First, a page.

Event hosted by the Oregon Historical Society
After a mid-1970s congressional investigation revealed that state agencies and courts were disproportionately removing American Indian and Alaska Native children from their families and communities and placing them in non-Native foster or adoptive homes or residential institutions, Congress passed the Indian Child Welfare Act (ICWA). The law has been largely successful, resulting in better outcomes for Native children, helping to increase tribal participation in children’s cases and protecting the rights of Native children. That success is now being challenged, including through a Supreme Court case, Haaland v. Brackeen. This virtual program will feature Erin Dougherty Lynch and Beth Wright, both of the Native American Rights Fund (NARF), to speak on Haaland v. Brackeen, for which Supreme Court oral arguments will be heard on November 9. The speakers will offer historical context for the creation of the Indian Child Welfare Act in 1978 and its affect on Native children and communities, an explanation of the case brought before the Supreme Court, and a reflection on the arguments and justices’ questions and comments.
About the Presenters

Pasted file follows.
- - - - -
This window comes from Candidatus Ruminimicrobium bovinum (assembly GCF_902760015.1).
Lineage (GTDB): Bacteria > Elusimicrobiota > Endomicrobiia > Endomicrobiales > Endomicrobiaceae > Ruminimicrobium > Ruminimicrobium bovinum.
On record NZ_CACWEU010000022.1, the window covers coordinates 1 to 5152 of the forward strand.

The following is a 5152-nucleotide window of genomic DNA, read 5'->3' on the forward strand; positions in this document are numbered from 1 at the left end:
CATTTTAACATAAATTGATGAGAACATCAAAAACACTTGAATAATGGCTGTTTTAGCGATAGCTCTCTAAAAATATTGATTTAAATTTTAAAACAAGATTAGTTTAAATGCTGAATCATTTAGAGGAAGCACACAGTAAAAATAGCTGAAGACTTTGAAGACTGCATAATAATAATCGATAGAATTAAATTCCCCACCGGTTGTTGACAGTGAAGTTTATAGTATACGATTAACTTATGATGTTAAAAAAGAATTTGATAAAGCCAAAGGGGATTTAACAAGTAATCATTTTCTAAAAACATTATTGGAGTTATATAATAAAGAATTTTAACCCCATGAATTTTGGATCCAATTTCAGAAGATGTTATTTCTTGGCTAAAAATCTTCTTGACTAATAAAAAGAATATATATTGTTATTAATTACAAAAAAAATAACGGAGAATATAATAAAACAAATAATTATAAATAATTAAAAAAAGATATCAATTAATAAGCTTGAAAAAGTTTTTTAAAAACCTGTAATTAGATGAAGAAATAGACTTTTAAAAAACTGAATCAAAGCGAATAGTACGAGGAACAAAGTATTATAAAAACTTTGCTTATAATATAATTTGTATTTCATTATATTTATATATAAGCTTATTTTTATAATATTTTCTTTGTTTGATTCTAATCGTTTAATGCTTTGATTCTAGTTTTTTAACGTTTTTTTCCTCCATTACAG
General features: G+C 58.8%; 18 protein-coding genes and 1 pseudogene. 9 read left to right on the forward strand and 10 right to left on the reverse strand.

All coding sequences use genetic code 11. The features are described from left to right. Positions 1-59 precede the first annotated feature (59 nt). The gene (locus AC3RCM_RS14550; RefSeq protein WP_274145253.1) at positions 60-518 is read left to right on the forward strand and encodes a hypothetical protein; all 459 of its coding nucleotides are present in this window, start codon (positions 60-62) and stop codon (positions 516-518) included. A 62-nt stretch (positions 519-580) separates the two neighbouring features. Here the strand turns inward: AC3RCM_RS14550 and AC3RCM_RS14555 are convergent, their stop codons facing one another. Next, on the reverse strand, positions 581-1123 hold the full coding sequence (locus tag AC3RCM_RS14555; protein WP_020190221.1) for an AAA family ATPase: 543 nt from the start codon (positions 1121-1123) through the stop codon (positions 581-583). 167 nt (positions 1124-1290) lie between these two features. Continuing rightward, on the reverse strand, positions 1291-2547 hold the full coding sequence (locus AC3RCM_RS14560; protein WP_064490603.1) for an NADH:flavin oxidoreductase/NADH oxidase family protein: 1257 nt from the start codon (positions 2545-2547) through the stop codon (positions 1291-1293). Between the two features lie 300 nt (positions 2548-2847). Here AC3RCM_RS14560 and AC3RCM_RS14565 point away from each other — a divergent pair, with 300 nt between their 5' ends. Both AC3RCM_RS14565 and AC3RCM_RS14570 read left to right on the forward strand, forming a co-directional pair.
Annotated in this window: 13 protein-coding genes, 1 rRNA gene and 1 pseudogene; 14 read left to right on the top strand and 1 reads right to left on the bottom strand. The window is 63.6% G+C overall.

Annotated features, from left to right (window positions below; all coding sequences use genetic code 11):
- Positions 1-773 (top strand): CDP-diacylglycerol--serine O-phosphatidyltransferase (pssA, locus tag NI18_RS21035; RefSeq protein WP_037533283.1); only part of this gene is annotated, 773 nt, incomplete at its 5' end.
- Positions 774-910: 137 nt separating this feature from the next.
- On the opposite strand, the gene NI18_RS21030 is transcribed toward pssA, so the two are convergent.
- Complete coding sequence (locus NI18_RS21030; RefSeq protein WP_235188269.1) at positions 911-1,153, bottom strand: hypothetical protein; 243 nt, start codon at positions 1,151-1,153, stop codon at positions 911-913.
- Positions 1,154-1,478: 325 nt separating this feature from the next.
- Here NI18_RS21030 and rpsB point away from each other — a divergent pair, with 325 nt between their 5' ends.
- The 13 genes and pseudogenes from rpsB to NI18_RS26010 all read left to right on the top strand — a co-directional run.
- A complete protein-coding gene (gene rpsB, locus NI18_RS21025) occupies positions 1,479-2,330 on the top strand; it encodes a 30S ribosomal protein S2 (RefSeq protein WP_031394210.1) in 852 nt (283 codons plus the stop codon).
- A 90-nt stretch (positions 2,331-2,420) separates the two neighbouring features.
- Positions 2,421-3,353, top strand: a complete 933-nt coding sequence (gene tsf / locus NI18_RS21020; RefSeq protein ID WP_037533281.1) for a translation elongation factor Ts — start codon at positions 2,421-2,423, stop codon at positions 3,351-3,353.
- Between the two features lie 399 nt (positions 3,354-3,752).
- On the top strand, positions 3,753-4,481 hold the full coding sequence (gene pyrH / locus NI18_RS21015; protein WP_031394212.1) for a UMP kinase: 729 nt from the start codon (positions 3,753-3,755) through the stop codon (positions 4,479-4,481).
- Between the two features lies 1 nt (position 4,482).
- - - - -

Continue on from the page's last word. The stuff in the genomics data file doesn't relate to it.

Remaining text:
Erin Dougherty Lynch is a senior staff attorney in NARF’s Anchorage, Alaska, office. At NARF, Lynch litigates a variety of federal Indian law issues, including tribal child welfare, subsistence hunting and fishing rights, voting rights, tribal jurisdiction and sovereignty, tribal sovereign immunity, and issues related to Alaska Native communities and climate change. Lynch leads NARF’s tribal child welfare work and is heavily involved in national efforts to protect the Indian Child Welfare Act (ICWA). With co-counsel she has authored tribal amicus briefs in all three of the federal court challenges to ICWA, including most recently, Brackeen v. Haaland. Lynch received her J.D. from the University of Michigan Law School and received her B.A. from Willamette University. She is a member of the Alaska bar as well as the bars of the U.S. Supreme Court; the United States Courts of Appeals for the Fourth, Fifth, Eight, Ninth, Tenth, and District of Columbia Circuits; and the U.S. District Court for the District of Alaska.